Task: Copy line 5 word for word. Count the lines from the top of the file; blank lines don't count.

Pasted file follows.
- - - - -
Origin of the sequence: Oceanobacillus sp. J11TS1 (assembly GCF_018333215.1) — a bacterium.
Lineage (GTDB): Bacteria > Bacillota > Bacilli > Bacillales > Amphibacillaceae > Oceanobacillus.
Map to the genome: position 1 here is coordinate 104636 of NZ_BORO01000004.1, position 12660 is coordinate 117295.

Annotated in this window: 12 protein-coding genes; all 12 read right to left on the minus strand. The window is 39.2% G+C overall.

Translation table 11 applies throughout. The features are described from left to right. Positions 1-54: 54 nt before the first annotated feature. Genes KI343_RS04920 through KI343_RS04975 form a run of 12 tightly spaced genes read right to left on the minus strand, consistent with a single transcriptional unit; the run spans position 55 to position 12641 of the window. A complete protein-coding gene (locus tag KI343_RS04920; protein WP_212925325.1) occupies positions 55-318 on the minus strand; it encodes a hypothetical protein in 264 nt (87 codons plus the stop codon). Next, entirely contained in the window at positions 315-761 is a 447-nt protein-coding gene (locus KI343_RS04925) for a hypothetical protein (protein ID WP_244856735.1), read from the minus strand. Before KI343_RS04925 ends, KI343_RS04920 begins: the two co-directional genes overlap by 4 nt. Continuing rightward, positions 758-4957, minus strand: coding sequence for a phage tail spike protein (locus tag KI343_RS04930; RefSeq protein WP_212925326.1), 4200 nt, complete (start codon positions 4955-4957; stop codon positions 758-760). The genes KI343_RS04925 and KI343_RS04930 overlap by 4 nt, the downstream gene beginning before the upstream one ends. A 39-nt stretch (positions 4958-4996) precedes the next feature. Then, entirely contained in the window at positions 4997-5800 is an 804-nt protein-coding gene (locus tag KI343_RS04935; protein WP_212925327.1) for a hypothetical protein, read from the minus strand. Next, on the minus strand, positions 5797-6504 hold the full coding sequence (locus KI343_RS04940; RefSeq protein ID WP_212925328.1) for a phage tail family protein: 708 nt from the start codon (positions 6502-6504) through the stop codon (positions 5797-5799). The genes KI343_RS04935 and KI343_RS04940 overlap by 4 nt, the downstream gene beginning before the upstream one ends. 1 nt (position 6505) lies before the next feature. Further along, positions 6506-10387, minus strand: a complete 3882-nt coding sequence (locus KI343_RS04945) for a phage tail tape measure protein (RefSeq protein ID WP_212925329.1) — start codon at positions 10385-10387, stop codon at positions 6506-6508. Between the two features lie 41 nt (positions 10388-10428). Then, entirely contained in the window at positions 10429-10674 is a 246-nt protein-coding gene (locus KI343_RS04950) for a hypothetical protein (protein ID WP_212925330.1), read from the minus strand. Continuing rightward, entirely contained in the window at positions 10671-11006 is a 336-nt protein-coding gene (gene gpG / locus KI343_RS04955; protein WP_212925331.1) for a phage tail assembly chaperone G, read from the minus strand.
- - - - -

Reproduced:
Translation table 11 applies throughout. The features are described from left to right. Positions 1-54: 54 nt before the first annotated feature. Genes KI343_RS04920 through KI343_RS04975 form a run of 12 tightly spaced genes read right to left on the minus strand, consistent with a single transcriptional unit; the run spans position 55 to position 12641 of the window. A complete protein-coding gene (locus tag KI343_RS04920; protein WP_212925325.1) occupies positions 55-318 on the minus strand; it encodes a hypothetical protein in 264 nt (87 codons plus the stop codon). Next, entirely contained in the window at positions 315-761 is a 447-nt protein-coding gene (locus KI343_RS04925) for a hypothetical protein (protein ID WP_244856735.1), read from the minus strand. Before KI343_RS04925 ends, KI343_RS04920 begins: the two co-directional genes overlap by 4 nt. Continuing rightward, positions 758-4957, minus strand: coding sequence for a phage tail spike protein (locus tag KI343_RS04930; RefSeq protein WP_212925326.1), 4200 nt, complete (start codon positions 4955-4957; stop codon positions 758-760). The genes KI343_RS04925 and KI343_RS04930 overlap by 4 nt, the downstream gene beginning before the upstream one ends. A 39-nt stretch (positions 4958-4996) precedes the next feature. Then, entirely contained in the window at positions 4997-5800 is an 804-nt protein-coding gene (locus tag KI343_RS04935; protein WP_212925327.1) for a hypothetical protein, read from the minus strand. Next, on the minus strand, positions 5797-6504 hold the full coding sequence (locus KI343_RS04940; RefSeq protein ID WP_212925328.1) for a phage tail family protein: 708 nt from the start codon (positions 6502-6504) through the stop codon (positions 5797-5799). The genes KI343_RS04935 and KI343_RS04940 overlap by 4 nt, the downstream gene beginning before the upstream one ends. 1 nt (position 6505) lies before the next feature. Further along, positions 6506-10387, minus strand: a complete 3882-nt coding sequence (locus KI343_RS04945) for a phage tail tape measure protein (RefSeq protein ID WP_212925329.1) — start codon at positions 10385-10387, stop codon at positions 6506-6508. Between the two features lie 41 nt (positions 10388-10428). Then, entirely contained in the window at positions 10429-10674 is a 246-nt protein-coding gene (locus KI343_RS04950) for a hypothetical protein (protein ID WP_212925330.1), read from the minus strand. Continuing rightward, entirely contained in the window at positions 10671-11006 is a 336-nt protein-coding gene (gene gpG / locus KI343_RS04955; protein WP_212925331.1) for a phage tail assembly chaperone G, read from the minus strand.